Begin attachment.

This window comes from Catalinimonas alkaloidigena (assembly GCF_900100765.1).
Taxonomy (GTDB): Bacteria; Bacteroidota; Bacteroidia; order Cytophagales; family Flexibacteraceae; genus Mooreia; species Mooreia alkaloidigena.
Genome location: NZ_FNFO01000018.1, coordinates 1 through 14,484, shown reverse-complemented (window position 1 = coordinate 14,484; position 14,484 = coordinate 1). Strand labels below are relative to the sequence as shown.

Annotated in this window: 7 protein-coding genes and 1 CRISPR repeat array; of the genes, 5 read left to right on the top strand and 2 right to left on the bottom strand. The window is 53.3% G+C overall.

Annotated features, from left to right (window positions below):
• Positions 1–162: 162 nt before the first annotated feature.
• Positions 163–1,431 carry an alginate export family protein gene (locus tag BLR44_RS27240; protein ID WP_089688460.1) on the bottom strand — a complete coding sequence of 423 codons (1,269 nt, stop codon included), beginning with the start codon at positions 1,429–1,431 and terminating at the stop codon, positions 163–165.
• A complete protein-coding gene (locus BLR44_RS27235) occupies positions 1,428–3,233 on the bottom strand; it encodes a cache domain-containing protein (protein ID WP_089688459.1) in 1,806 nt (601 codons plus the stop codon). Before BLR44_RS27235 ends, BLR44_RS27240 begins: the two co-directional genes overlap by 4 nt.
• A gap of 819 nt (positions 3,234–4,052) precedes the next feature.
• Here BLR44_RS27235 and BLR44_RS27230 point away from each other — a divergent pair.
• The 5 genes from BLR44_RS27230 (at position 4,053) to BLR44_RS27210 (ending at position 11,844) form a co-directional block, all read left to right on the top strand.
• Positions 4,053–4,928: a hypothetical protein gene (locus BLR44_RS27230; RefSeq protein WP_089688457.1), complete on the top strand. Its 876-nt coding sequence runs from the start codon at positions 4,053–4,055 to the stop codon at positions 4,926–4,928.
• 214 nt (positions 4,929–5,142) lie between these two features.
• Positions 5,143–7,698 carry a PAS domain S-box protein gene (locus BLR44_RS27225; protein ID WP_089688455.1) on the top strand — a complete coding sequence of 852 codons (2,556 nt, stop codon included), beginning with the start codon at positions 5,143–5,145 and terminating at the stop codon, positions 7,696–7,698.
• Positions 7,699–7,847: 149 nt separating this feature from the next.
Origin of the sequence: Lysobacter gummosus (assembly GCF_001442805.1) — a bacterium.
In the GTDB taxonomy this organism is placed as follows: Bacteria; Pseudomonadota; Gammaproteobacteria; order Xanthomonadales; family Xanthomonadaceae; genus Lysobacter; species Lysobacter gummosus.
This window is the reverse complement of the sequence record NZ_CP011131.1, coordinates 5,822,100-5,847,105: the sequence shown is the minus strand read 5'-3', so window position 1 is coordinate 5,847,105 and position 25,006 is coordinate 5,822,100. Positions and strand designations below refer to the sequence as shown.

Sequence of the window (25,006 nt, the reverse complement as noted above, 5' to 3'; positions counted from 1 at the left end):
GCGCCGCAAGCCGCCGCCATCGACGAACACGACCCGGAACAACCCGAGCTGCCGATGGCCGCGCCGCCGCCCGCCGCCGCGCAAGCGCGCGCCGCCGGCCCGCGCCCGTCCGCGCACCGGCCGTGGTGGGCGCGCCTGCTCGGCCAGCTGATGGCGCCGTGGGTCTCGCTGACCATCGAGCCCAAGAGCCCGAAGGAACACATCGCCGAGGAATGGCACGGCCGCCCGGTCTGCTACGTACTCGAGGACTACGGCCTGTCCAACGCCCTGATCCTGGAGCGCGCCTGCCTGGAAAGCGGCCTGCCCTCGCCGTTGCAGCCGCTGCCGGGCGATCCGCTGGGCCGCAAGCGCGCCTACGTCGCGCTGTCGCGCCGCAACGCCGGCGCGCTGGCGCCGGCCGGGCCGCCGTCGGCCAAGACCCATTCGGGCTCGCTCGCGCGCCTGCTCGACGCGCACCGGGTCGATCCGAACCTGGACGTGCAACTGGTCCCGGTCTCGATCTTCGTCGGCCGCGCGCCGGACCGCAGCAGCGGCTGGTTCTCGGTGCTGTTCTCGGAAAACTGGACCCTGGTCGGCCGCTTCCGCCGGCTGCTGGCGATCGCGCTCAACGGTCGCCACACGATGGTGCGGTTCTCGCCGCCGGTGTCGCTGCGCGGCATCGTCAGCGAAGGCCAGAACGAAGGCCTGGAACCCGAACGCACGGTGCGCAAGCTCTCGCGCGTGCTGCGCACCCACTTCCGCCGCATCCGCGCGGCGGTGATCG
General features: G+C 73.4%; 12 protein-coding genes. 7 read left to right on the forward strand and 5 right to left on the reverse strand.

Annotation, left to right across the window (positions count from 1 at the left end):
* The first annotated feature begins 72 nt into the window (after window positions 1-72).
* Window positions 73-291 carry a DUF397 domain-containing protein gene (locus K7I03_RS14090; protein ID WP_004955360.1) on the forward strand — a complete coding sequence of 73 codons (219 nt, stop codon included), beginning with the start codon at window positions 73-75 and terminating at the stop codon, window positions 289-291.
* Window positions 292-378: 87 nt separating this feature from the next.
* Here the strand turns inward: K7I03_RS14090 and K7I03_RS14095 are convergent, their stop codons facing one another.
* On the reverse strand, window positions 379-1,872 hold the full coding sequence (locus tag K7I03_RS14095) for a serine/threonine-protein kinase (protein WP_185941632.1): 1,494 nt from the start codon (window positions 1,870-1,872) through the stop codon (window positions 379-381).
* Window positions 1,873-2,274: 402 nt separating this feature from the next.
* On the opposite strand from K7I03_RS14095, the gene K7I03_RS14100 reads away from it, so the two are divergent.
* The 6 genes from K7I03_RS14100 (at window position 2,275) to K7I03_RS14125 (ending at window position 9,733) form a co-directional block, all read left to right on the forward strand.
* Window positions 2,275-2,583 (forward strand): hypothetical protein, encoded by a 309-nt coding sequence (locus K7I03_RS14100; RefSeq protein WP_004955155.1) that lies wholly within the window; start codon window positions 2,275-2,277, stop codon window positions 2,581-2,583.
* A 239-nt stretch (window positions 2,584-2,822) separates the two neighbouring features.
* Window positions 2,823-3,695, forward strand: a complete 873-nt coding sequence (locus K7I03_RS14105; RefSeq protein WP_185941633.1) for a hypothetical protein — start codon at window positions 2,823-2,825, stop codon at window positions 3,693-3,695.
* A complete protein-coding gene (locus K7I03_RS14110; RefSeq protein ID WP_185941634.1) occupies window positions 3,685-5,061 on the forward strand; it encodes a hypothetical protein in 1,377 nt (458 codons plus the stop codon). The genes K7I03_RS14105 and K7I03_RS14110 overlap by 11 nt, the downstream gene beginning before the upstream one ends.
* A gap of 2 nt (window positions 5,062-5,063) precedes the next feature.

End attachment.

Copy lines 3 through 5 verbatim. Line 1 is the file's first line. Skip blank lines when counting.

Genome location: NZ_FNFO01000018.1, coordinates 1 through 14,484, shown reverse-complemented (window position 1 = coordinate 14,484; position 14,484 = coordinate 1). Strand labels below are relative to the sequence as shown.

Annotated in this window: 7 protein-coding genes and 1 CRISPR repeat array; of the genes, 5 read left to right on the top strand and 2 right to left on the bottom strand. The window is 53.3% G+C overall.

Annotated features, from left to right (window positions below):